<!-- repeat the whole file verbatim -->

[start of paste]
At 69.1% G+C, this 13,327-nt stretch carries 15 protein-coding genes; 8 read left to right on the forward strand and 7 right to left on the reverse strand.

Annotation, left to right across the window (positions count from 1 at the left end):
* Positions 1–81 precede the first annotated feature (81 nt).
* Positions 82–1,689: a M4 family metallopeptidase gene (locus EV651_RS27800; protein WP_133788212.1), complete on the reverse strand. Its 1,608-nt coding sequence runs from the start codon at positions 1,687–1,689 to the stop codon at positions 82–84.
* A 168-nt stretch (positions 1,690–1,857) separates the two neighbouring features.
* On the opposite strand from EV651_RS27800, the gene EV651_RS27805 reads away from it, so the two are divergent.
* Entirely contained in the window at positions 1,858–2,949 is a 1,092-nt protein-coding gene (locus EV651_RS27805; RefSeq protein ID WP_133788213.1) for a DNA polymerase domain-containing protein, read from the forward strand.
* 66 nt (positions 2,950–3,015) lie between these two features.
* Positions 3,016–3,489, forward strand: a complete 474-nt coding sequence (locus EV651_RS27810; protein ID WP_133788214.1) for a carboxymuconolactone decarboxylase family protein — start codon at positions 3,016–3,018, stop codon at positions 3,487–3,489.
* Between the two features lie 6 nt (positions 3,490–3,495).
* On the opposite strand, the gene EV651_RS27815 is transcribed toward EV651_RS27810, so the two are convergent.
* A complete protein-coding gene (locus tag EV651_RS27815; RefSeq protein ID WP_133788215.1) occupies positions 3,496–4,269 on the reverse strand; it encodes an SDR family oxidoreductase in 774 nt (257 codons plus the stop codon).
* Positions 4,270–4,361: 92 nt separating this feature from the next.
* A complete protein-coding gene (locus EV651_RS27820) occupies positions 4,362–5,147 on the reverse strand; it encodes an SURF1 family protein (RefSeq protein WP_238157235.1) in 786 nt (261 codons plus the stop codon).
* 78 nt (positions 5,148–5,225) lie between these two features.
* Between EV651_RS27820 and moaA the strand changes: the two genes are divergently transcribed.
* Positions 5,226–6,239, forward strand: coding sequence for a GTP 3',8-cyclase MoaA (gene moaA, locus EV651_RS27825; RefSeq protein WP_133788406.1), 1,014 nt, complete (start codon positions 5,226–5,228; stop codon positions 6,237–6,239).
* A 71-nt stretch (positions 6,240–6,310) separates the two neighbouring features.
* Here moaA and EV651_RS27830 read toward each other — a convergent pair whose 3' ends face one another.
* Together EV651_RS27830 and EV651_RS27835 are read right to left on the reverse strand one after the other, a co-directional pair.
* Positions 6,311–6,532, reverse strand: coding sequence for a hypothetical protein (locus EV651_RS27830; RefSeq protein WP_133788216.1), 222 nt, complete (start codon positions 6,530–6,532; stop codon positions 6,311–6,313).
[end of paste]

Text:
At 69.1% G+C, this 13,327-nt stretch carries 15 protein-coding genes; 8 read left to right on the forward strand and 7 right to left on the reverse strand.

Annotation, left to right across the window (positions count from 1 at the left end):
* Positions 1–81 precede the first annotated feature (81 nt).
* Positions 82–1,689: a M4 family metallopeptidase gene (locus EV651_RS27800; protein WP_133788212.1), complete on the reverse strand. Its 1,608-nt coding sequence runs from the start codon at positions 1,687–1,689 to the stop codon at positions 82–84.
* A 168-nt stretch (positions 1,690–1,857) separates the two neighbouring features.
* On the opposite strand from EV651_RS27800, the gene EV651_RS27805 reads away from it, so the two are divergent.
* Entirely contained in the window at positions 1,858–2,949 is a 1,092-nt protein-coding gene (locus EV651_RS27805; RefSeq protein ID WP_133788213.1) for a DNA polymerase domain-containing protein, read from the forward strand.
* 66 nt (positions 2,950–3,015) lie between these two features.
* Positions 3,016–3,489, forward strand: a complete 474-nt coding sequence (locus EV651_RS27810; protein ID WP_133788214.1) for a carboxymuconolactone decarboxylase family protein — start codon at positions 3,016–3,018, stop codon at positions 3,487–3,489.
* Between the two features lie 6 nt (positions 3,490–3,495).
* On the opposite strand, the gene EV651_RS27815 is transcribed toward EV651_RS27810, so the two are convergent.
* A complete protein-coding gene (locus tag EV651_RS27815; RefSeq protein ID WP_133788215.1) occupies positions 3,496–4,269 on the reverse strand; it encodes an SDR family oxidoreductase in 774 nt (257 codons plus the stop codon).
* Positions 4,270–4,361: 92 nt separating this feature from the next.
* A complete protein-coding gene (locus EV651_RS27820) occupies positions 4,362–5,147 on the reverse strand; it encodes an SURF1 family protein (RefSeq protein WP_238157235.1) in 786 nt (261 codons plus the stop codon).
* 78 nt (positions 5,148–5,225) lie between these two features.
* Between EV651_RS27820 and moaA the strand changes: the two genes are divergently transcribed.
* Positions 5,226–6,239, forward strand: coding sequence for a GTP 3',8-cyclase MoaA (gene moaA, locus EV651_RS27825; RefSeq protein WP_133788406.1), 1,014 nt, complete (start codon positions 5,226–5,228; stop codon positions 6,237–6,239).
* A 71-nt stretch (positions 6,240–6,310) separates the two neighbouring features.
* Here moaA and EV651_RS27830 read toward each other — a convergent pair whose 3' ends face one another.
* Together EV651_RS27830 and EV651_RS27835 are read right to left on the reverse strand one after the other, a co-directional pair.
* Positions 6,311–6,532, reverse strand: coding sequence for a hypothetical protein (locus EV651_RS27830; RefSeq protein WP_133788216.1), 222 nt, complete (start codon positions 6,530–6,532; stop codon positions 6,311–6,313).